Real-time analytics is at a tipping point within the financial services industry with its full potential likely to be fully realised by banks within the next few years. Data in and of itself is not necessarily the king. Rather, it is what organisations can do with the knowledge and insight the data provides that makes it key.
By leveraging real-time analytics, banks are better equipped to create an enhanced customer experience, overcome constraints of legacy technology, drive greater value from customers and combat fraud. At the same time, greater adoption of real-time analytics, and eventually artificial intelligence, will continue to help banks evolve and manage the multitude of challenges they face today, including determining the appropriate next step on their digital transformation journeys as we look towards the new normal.
Understanding customers to deliver a better experience
Real-time analytics provides accurate of-the-moment insight into customer behaviours, preferences and financial history. Banks are fast recognising that this 360-degree-view offers a deeper knowledge of customers at the point of transaction, ultimately enabling great customer service and cross-selling opportunities. The opportunity to build stronger client relationships cannot be ignored, especially when banks are under pressure from a range of competitors from neobanks to apps that enable consumers to make active financial decisions.
Before diving in, however, it is important to understand that implementing real-time analytics takes time, effort and patience. It also requires strong consideration of how to embed the insights derived across the organisation.
Supporting the journey from legacy tech
Many financial services companies’ systems and processes were originally developed decades ago, which can complicate the introduction of new technology. But the good news is, there are options available to banks to help ensure they can fully harness the power of real-time analytics. Accessing data across multiple platforms built across multiple decades is a challenge. Getting a handle on the data your institution already has and realising the impact of combining different data sets will help to drive even better outputs and learnings within the institution.
In some cases, this has slowed—and even complicated—the process of establishing real-time analytics programmes. As such, some organisations have embarked on projects to ‘rewire’ their systems to allow for the integration of new technology. Others have seen a better path in looking to third parties, such as smaller, more nimble fintechs, to provide the technology and analytics with their institution needs. It is then a matter of integrating fintech into the existing system, an operation that has been made much smoother by the ability to utilise open banking. Such partnerships are contributing to the growing trend of banks leveraging the abilities of other businesses to maintain their competitive edge.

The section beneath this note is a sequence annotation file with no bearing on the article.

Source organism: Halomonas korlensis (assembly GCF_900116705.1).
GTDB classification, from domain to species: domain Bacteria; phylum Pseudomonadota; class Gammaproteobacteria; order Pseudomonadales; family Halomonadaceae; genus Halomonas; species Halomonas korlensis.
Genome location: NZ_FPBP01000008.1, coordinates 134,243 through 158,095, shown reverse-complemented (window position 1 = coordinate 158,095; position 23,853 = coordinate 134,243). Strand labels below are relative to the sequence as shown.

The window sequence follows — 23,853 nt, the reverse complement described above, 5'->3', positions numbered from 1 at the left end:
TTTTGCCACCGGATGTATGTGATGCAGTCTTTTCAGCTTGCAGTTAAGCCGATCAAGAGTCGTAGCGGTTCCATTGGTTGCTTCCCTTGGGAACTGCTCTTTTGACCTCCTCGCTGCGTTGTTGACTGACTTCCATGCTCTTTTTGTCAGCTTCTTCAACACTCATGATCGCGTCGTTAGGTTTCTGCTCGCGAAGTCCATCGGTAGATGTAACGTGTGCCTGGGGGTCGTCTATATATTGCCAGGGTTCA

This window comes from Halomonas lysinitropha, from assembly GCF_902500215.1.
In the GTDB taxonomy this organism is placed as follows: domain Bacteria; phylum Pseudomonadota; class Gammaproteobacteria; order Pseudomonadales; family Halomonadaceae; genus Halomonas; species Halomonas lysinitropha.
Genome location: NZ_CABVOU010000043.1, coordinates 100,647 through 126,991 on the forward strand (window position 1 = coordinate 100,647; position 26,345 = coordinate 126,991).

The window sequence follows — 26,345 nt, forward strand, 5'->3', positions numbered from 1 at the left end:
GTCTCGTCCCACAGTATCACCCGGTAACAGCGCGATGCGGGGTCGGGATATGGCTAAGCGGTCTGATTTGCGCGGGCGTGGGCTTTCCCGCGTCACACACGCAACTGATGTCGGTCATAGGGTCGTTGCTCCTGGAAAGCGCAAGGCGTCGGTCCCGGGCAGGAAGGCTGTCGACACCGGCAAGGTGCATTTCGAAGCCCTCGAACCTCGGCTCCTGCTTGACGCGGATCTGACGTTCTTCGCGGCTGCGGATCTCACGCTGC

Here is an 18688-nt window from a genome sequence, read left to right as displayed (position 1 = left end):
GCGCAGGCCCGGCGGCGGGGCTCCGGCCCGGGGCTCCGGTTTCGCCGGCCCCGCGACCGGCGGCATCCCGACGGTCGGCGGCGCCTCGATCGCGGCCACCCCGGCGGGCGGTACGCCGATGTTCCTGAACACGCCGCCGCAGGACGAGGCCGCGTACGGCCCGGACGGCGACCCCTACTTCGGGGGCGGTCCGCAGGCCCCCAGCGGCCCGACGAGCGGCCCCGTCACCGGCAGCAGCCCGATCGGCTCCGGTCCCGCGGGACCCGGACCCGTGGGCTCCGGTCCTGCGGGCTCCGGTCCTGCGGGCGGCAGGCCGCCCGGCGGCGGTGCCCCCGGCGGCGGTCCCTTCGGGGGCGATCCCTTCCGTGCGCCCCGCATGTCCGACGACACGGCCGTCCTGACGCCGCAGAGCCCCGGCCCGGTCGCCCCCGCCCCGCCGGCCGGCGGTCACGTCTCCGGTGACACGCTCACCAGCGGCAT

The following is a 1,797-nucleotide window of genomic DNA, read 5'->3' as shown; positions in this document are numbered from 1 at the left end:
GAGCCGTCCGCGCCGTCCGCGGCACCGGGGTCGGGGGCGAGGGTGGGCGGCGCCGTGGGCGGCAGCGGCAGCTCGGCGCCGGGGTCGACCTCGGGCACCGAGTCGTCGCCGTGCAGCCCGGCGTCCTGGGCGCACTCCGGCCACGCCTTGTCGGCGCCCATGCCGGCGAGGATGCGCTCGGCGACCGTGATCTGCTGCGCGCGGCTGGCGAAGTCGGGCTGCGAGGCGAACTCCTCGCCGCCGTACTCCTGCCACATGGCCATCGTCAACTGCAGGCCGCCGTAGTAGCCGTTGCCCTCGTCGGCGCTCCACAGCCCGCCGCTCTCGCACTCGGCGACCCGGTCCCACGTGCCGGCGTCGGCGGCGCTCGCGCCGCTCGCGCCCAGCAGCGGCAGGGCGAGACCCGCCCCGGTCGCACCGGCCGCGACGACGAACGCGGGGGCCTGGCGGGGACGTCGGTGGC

The estimated cost of fraud is $32 billion in 2020. And as fraudsters continue to deploy new techniques, especially amid the remote environment presented as a result of the global pandemic, the challenge of tackling the problem grows increasingly important. Real-time analytics has the potential to provide great value and direct savings to banks through the reduction of fraud loss and the early detection of fraudulent transactions.
Banks and financial services providers are already applying real-time analytics to identify, flag and pause suspect transactions. The efficiencies this provides the industry amount to savings of hundreds of millions per year. More importantly, there is potential for applications of real-time analytics to be more widely applied, thus reducing fraud losses even further. The industry must move towards the widespread implementation of technology, like real-time analytics to eradicate current challenges while simultaneously learning to prevent new fraud techniques.
The growing opportunity
Real-time analytics also have the opportunity to impact the business banking world, where its application is still relatively untapped. This opportunity will be even greater when Artificial Intelligence is fully harnessed by the industry. Artificial intelligence will allow for intuitive, real-time analysis during transactions and enable insights to recommend new, different or better products and services dependent on the needs of the customer. These abilities could help to support many SMEs as they reassess their finances following the impact of Covid-19 and as government support packages come to an end.
With real-time analytics, its potential has yet to be fully realised across the industry. But now is the time for banks to consider taking the next step in incorporating actionable insights into their decision-making processes to advance on their competition while meeting their customers where they are.
And while any technology enhancement within a financial institution can seem daunting, especially when legacy systems are involved, there is value in exploring symbiotic partnerships with nimble fintechs to bring the latest innovations like real-time analytics well within reach.